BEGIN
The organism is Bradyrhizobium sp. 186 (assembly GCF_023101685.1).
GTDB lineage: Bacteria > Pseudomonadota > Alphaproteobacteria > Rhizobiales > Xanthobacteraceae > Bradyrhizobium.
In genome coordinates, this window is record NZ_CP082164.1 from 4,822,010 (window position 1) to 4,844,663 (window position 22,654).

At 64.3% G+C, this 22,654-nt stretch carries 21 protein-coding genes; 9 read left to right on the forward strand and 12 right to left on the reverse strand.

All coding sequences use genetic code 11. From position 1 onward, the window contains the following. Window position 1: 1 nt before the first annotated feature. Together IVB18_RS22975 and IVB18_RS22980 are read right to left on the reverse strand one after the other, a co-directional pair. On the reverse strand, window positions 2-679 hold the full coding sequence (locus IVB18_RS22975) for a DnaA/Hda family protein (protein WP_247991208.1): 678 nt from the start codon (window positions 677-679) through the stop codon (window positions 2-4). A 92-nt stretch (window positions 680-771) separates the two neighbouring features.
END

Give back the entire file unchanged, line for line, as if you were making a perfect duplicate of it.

The organism is Bradyrhizobium sp. 186 (assembly GCF_023101685.1).
GTDB lineage: Bacteria > Pseudomonadota > Alphaproteobacteria > Rhizobiales > Xanthobacteraceae > Bradyrhizobium.
In genome coordinates, this window is record NZ_CP082164.1 from 4,822,010 (window position 1) to 4,844,663 (window position 22,654).

At 64.3% G+C, this 22,654-nt stretch carries 21 protein-coding genes; 9 read left to right on the forward strand and 12 right to left on the reverse strand.

All coding sequences use genetic code 11. From position 1 onward, the window contains the following. Window position 1: 1 nt before the first annotated feature. Together IVB18_RS22975 and IVB18_RS22980 are read right to left on the reverse strand one after the other, a co-directional pair. On the reverse strand, window positions 2-679 hold the full coding sequence (locus IVB18_RS22975) for a DnaA/Hda family protein (protein WP_247991208.1): 678 nt from the start codon (window positions 677-679) through the stop codon (window positions 2-4). A 92-nt stretch (window positions 680-771) separates the two neighbouring features.